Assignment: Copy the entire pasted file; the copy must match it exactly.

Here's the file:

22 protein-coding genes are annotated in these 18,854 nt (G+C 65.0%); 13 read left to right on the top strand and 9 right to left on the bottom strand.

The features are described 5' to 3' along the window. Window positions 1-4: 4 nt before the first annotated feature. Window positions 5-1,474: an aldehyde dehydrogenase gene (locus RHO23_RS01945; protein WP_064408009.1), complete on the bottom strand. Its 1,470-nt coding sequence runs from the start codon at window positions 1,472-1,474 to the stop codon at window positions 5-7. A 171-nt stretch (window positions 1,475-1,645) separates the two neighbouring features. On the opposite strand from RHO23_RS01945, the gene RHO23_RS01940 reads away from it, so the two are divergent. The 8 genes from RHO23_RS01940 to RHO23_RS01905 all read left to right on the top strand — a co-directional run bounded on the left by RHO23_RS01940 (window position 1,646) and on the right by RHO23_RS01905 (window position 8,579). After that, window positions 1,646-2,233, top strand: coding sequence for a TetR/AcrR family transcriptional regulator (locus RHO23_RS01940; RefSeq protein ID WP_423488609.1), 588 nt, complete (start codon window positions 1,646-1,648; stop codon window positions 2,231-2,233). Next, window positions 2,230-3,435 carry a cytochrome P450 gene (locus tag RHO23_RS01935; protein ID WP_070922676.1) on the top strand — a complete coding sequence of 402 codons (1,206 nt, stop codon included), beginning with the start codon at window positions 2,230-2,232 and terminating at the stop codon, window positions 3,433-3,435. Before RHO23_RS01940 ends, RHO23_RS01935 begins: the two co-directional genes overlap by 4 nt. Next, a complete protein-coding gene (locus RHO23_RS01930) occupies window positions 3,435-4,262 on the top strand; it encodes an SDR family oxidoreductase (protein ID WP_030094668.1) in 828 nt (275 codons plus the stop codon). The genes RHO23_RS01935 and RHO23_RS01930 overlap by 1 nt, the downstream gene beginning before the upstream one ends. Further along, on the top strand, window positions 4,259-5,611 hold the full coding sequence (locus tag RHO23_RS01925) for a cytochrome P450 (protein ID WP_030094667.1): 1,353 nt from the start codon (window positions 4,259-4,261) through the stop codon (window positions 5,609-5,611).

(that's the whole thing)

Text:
22 protein-coding genes are annotated in these 18,854 nt (G+C 65.0%); 13 read left to right on the top strand and 9 right to left on the bottom strand.

The features are described 5' to 3' along the window. Window positions 1-4: 4 nt before the first annotated feature. Window positions 5-1,474: an aldehyde dehydrogenase gene (locus RHO23_RS01945; protein WP_064408009.1), complete on the bottom strand. Its 1,470-nt coding sequence runs from the start codon at window positions 1,472-1,474 to the stop codon at window positions 5-7. A 171-nt stretch (window positions 1,475-1,645) separates the two neighbouring features. On the opposite strand from RHO23_RS01945, the gene RHO23_RS01940 reads away from it, so the two are divergent. The 8 genes from RHO23_RS01940 to RHO23_RS01905 all read left to right on the top strand — a co-directional run bounded on the left by RHO23_RS01940 (window position 1,646) and on the right by RHO23_RS01905 (window position 8,579). After that, window positions 1,646-2,233, top strand: coding sequence for a TetR/AcrR family transcriptional regulator (locus RHO23_RS01940; RefSeq protein ID WP_423488609.1), 588 nt, complete (start codon window positions 1,646-1,648; stop codon window positions 2,231-2,233). Next, window positions 2,230-3,435 carry a cytochrome P450 gene (locus tag RHO23_RS01935; protein ID WP_070922676.1) on the top strand — a complete coding sequence of 402 codons (1,206 nt, stop codon included), beginning with the start codon at window positions 2,230-2,232 and terminating at the stop codon, window positions 3,433-3,435. Before RHO23_RS01940 ends, RHO23_RS01935 begins: the two co-directional genes overlap by 4 nt. Next, a complete protein-coding gene (locus RHO23_RS01930) occupies window positions 3,435-4,262 on the top strand; it encodes an SDR family oxidoreductase (protein ID WP_030094668.1) in 828 nt (275 codons plus the stop codon). The genes RHO23_RS01935 and RHO23_RS01930 overlap by 1 nt, the downstream gene beginning before the upstream one ends. Further along, on the top strand, window positions 4,259-5,611 hold the full coding sequence (locus tag RHO23_RS01925) for a cytochrome P450 (protein ID WP_030094667.1): 1,353 nt from the start codon (window positions 4,259-4,261) through the stop codon (window positions 5,609-5,611).